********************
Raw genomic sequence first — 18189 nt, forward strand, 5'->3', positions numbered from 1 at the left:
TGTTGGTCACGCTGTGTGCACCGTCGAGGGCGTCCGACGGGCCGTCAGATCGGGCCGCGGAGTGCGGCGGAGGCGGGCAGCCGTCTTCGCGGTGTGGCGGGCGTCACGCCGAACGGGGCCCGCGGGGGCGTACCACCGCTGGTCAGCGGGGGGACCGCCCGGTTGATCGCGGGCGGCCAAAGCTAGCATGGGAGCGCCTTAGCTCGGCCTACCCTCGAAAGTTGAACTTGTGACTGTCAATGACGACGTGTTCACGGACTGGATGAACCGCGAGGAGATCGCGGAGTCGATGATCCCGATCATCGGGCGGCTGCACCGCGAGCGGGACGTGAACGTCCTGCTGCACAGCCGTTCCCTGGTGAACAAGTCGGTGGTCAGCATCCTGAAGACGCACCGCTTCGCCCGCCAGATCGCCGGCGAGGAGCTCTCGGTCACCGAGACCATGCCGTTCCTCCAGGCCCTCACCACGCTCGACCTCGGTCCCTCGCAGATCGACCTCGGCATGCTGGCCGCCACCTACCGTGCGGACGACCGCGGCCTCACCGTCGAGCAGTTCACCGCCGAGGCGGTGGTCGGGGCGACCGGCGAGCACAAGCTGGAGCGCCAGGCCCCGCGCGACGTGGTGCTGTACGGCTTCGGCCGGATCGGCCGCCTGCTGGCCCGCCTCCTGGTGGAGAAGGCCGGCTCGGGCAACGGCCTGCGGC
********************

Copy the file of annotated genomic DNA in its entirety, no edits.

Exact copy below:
Raw genomic sequence first — 18189 nt, forward strand, 5'->3', positions numbered from 1 at the left:
TGTTGGTCACGCTGTGTGCACCGTCGAGGGCGTCCGACGGGCCGTCAGATCGGGCCGCGGAGTGCGGCGGAGGCGGGCAGCCGTCTTCGCGGTGTGGCGGGCGTCACGCCGAACGGGGCCCGCGGGGGCGTACCACCGCTGGTCAGCGGGGGGACCGCCCGGTTGATCGCGGGCGGCCAAAGCTAGCATGGGAGCGCCTTAGCTCGGCCTACCCTCGAAAGTTGAACTTGTGACTGTCAATGACGACGTGTTCACGGACTGGATGAACCGCGAGGAGATCGCGGAGTCGATGATCCCGATCATCGGGCGGCTGCACCGCGAGCGGGACGTGAACGTCCTGCTGCACAGCCGTTCCCTGGTGAACAAGTCGGTGGTCAGCATCCTGAAGACGCACCGCTTCGCCCGCCAGATCGCCGGCGAGGAGCTCTCGGTCACCGAGACCATGCCGTTCCTCCAGGCCCTCACCACGCTCGACCTCGGTCCCTCGCAGATCGACCTCGGCATGCTGGCCGCCACCTACCGTGCGGACGACCGCGGCCTCACCGTCGAGCAGTTCACCGCCGAGGCGGTGGTCGGGGCGACCGGCGAGCACAAGCTGGAGCGCCAGGCCCCGCGCGACGTGGTGCTGTACGGCTTCGGCCGGATCGGCCGCCTGCTGGCCCGCCTCCTGGTGGAGAAGGCCGGCTCGGGCAACGGCCTGCGGC